As has become tradition for this time year, I’ve asked bands and artists who’ve played a BarryGruff show during the year, to put their own list making skills to the test in picking their ‘favourite album of 2014′, ‘favourite song/remix of 2014′ & ‘favourite Irish song of the year’. I’ve really enjoyed these over the past few years so why break with tradition?
Right, that is enough waffling from me, it’s over to Cormac Brady to share his picks from 2014…..
Favourite albums of 2014:
01. Run the Jewels – ‘Run the Jewels 2’
My number one album slot last year was El-P and Killer Mike’s first record together as RTJ, so it’s a little predictable but entirely honest that their second gets the top spot from me in 2014. And deservedly so too – RTJ2 is another two headed beast of an album, but this time more earth shaking and spitting twice the fire. I find it so reassuring that in this fucked up world there are two incredible rappers that head off to a remote cabin in the woods to take loads of hallucinogens and other drugs and make fucking outstanding rap records that rip on religion, politics, law, business and all that other rancid soul destroying shit. It means a lot to me to know that. Sniff. Long live Run the Jewels.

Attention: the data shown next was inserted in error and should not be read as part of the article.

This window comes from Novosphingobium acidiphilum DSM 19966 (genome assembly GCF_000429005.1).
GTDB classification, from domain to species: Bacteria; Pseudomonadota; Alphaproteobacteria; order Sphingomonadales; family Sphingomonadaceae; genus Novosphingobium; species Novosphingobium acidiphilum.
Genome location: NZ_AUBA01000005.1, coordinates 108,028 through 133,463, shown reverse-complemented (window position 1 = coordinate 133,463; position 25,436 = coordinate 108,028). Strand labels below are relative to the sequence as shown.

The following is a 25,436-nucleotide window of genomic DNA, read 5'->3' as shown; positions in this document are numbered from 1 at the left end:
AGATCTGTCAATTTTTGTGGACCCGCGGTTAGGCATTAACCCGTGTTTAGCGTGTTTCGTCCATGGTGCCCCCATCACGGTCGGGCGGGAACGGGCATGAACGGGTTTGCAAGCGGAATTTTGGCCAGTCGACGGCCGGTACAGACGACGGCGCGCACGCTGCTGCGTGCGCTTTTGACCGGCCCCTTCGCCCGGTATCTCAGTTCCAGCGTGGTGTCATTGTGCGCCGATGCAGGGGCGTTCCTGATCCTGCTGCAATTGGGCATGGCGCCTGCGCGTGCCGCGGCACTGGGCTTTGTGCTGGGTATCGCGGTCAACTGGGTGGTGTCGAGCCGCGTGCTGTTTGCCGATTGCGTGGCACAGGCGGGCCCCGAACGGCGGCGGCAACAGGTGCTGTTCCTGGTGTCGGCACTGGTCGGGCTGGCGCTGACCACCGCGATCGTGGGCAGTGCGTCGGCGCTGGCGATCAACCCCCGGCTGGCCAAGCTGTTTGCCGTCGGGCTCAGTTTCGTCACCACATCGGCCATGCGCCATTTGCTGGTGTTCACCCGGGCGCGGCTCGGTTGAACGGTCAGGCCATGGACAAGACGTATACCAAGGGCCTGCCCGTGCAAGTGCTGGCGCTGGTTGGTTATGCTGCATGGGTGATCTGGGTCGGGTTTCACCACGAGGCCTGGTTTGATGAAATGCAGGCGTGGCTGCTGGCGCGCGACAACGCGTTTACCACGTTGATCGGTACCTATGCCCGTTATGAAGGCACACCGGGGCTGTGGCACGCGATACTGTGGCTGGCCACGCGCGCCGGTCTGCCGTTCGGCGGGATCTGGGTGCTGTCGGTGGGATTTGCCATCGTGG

02. Teebs – ‘E s t a r a’
I don’t know a whole lot about Teebs, other than that he did some shit with Prefuse 73 ages ago and he’s from LA (I think). A pretty lame opening line for a review I’ll admit, but I want to keep my knowledge of Teebs limited. This album is intimate, textured, warm, glowing and puts me in a good place when I listen to it. I don’t want to over elaborate on why I love the record, or what makes it so great because I’m afraid I might ruin it for myself. I recommend you listen to it and get lost in it like I did, it’s very rewarding.
03. RATKING – ‘So It Goes’
This album feels to me like the modern equivalent of a few lads back in the day cooked up in a flat making hip hop tunes on an MPC and a couple of SM58s. Of course So It Goes is sonically more sophisticated than could be achieved with the aforementioned tools and lyrically more poetic would be associated with early hip hop, but there’s something completely real and honest at work here and it’s class.